A primary school teacher has gone viral on TikTok after revealing what the common phrases used in school reports really mean.
The educator known online as 'Mr A' took to the platform with some classic sentences that parents are used to seeing in the end-of-term reposts and the hilarious meanings behind each one.
In the video, which has gained more than 260,000 likes, he explained: "What teachers actually meant in your school report?
READ MORE: Teacher spills on the most 'unfortunate' kid's name she has ever heard
"Claire has fantastic humour… Claire bullies me. Nicky is always keen to share her ideas… Nicky shouts out in class all the time.
"Stuart is very energetic… Stuart's done a runner 62 times this year. Alice is a very observant member of the class… Alice loves to know everybody's gossip.
"Kate loves to show expansive knowledge of drama to show her wide range of knowledge… Kate's just a big old drama queen."
TikTok users were left in hysterics over the video as parents claimed they had read some of them about their own children or even themselves back in the day.
One user wrote: "'Amy is disruptive in class' 'Amy talks too much' I guess my teachers said what they really meant."
Another added: "Alice is so true lol."
A third said: "Mine would always, without fail, say 'Liam is a pleasure to teach but needs to contribute more'. It's the same at parents' evening even now."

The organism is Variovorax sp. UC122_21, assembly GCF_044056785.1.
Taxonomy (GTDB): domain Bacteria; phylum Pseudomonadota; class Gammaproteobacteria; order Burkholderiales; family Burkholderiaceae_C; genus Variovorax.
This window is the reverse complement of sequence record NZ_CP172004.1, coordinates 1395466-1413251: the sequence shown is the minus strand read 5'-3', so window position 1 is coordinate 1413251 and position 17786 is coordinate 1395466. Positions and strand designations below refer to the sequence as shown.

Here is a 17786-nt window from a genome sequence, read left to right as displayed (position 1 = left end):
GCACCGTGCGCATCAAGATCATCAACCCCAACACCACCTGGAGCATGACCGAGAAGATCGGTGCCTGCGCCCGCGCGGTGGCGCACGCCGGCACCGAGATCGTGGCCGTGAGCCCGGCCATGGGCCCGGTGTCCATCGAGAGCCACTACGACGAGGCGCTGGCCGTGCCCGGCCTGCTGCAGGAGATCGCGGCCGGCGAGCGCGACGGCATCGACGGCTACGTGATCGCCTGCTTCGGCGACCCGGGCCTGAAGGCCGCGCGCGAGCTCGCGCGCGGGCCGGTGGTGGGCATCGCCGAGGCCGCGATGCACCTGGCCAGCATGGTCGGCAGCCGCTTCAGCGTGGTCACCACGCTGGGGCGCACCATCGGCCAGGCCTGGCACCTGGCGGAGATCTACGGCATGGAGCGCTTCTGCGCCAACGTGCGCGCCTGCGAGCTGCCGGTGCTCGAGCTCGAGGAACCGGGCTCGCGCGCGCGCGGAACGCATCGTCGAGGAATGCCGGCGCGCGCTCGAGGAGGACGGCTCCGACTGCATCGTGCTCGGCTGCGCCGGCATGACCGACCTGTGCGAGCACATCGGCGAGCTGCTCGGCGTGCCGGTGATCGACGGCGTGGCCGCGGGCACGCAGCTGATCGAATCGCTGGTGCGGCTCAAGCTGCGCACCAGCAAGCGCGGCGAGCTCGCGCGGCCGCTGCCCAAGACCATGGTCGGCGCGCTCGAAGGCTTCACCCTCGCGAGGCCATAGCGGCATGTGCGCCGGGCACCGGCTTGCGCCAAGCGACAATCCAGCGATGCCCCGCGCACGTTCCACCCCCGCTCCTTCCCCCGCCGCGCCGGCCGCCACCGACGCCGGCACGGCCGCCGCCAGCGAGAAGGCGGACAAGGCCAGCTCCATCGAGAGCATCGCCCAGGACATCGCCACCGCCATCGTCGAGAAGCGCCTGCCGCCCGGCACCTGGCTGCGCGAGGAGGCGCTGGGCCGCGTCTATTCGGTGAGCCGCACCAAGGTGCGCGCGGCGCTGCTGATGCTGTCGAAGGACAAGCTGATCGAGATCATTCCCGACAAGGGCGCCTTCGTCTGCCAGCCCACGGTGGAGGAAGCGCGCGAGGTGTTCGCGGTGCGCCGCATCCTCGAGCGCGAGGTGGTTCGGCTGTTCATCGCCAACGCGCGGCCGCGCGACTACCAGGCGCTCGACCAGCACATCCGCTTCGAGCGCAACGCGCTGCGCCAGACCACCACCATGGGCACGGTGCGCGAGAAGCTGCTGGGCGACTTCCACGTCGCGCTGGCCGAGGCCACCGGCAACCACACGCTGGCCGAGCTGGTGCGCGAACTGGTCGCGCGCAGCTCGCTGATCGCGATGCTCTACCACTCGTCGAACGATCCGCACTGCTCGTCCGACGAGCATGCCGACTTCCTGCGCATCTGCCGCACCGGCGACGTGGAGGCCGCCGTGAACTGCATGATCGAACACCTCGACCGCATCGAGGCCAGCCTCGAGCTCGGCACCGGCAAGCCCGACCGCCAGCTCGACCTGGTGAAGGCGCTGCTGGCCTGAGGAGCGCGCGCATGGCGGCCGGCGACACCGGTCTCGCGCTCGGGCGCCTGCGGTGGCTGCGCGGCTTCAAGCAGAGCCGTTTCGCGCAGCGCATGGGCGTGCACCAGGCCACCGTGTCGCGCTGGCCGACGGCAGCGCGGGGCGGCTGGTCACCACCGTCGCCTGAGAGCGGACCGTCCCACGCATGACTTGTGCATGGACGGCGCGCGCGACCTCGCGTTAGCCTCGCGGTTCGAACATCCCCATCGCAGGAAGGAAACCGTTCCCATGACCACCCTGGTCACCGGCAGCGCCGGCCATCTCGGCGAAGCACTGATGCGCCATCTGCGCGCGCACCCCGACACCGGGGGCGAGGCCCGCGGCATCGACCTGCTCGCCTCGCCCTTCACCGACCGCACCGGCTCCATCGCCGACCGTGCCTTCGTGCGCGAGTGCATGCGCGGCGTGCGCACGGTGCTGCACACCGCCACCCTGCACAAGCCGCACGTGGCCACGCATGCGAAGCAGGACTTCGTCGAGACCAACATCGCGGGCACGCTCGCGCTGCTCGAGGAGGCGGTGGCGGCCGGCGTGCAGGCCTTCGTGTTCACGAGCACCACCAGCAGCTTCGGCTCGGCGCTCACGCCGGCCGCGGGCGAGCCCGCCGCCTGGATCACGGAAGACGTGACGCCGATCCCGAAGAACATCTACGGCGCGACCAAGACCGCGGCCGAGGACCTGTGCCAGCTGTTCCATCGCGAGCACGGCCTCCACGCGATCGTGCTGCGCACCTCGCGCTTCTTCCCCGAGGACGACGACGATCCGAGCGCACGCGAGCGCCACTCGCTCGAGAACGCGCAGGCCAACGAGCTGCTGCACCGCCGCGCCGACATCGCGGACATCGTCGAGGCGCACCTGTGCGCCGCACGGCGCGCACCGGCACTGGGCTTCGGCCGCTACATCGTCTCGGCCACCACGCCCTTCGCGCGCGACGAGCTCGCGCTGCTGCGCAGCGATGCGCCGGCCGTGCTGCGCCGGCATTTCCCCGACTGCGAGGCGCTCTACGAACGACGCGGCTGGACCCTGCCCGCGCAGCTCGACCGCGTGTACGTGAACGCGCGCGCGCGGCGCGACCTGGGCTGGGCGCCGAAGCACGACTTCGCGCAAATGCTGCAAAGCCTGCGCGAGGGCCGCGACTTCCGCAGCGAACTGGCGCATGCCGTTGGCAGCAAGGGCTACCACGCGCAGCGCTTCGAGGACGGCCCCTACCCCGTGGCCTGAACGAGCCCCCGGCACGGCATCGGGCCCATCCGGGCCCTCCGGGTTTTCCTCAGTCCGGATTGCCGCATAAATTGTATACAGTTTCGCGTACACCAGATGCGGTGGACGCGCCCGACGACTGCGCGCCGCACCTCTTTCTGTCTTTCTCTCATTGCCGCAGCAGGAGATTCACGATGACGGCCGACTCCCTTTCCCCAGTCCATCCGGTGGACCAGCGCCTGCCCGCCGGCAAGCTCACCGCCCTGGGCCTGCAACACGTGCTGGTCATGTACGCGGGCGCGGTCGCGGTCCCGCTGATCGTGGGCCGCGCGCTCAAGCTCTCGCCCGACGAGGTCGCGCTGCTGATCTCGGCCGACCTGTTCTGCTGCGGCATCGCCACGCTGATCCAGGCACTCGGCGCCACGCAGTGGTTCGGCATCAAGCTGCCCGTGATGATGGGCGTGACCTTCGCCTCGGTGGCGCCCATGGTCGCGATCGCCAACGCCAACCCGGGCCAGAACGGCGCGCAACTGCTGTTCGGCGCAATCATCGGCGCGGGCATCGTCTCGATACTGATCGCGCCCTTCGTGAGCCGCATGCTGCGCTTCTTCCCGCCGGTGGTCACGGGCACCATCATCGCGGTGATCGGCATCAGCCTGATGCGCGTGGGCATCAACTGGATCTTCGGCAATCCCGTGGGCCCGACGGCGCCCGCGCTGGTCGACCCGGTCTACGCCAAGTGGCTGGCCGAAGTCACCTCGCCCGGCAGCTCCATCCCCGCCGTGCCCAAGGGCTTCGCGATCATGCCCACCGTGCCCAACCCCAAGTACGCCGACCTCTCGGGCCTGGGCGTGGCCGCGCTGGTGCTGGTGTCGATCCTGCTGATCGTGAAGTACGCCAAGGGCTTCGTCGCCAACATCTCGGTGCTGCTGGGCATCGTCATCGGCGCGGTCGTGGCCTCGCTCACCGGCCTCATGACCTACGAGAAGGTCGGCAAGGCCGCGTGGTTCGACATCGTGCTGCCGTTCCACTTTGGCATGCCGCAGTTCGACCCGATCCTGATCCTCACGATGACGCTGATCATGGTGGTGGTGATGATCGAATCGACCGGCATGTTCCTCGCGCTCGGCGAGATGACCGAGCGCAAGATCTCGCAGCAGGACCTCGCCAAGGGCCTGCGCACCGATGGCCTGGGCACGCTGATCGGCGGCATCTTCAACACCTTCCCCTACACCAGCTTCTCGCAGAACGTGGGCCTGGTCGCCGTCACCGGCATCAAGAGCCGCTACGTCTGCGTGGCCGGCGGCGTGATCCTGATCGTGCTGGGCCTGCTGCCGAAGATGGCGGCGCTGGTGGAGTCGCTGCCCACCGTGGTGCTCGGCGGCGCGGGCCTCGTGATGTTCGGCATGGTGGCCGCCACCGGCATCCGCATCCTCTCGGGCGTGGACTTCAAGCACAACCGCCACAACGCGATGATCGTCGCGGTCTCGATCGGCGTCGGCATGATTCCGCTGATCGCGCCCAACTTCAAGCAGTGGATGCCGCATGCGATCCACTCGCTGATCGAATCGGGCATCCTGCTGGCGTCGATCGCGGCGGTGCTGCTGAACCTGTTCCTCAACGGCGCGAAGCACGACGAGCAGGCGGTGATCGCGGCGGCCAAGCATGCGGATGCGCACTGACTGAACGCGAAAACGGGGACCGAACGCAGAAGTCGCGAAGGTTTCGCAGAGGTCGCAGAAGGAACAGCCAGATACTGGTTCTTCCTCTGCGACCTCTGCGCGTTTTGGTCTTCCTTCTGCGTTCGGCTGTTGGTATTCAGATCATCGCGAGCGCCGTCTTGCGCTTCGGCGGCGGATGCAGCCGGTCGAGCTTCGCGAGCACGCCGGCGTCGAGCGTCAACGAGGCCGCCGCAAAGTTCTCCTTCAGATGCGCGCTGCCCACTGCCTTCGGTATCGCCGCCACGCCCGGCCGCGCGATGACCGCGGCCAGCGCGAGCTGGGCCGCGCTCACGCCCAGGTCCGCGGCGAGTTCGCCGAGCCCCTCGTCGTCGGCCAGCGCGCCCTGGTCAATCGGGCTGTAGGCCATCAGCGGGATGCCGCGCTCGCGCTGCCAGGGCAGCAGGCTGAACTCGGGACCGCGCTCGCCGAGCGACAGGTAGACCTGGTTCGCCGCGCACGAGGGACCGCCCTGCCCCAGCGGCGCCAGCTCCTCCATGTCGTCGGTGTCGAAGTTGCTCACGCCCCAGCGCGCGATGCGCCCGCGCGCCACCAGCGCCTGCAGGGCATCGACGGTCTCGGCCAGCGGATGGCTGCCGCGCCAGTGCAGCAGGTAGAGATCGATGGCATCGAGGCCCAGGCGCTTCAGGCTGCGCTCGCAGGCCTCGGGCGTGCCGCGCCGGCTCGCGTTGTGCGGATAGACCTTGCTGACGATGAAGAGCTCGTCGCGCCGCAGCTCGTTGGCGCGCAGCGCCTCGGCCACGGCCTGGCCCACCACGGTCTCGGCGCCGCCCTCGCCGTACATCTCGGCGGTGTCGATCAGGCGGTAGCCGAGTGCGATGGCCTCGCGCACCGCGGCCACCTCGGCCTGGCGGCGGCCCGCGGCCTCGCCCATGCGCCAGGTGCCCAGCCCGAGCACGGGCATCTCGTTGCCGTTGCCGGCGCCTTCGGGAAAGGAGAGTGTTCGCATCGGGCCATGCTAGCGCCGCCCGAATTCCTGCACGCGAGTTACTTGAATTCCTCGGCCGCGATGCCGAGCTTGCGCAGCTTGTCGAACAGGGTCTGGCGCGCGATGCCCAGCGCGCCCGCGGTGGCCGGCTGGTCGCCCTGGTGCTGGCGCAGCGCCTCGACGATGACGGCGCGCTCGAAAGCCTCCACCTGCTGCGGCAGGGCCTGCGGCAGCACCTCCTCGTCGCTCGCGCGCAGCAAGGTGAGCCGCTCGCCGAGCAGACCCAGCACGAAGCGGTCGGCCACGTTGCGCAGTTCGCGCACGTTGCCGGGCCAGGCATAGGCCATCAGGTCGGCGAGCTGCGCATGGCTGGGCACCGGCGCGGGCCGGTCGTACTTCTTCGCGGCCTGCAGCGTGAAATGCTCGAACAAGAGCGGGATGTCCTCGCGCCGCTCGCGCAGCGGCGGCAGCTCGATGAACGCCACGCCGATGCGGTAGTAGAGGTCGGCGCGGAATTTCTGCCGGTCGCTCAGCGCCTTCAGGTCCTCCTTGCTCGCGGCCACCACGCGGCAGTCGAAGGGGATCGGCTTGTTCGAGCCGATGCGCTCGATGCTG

A fourth commented: "HAHAHA mine said I had to show up more pay more attention and put more effort in."
The news comes after the most "unfortunate" children's name has been revealed by a substitute teacher who said she was left baffled by the spelling of the moniker of a girl in her class.
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In a video, uploaded on TikTok by user @kboyce614, the teacher explains how the parents' choice of baby name was so bizarre she had to ring up her sister and tell her about it.
"It was spelled A–a," she reveals, adding that "it's a point of pride in me that I pronounce kids' names correctly" and normally she has no trouble guessing the right way.
Unfortunately, this time she had no idea and hazarded a guess that it was pronounced, "Ay–ya" but the kid was quick to correct her and said: "It's Adasha."
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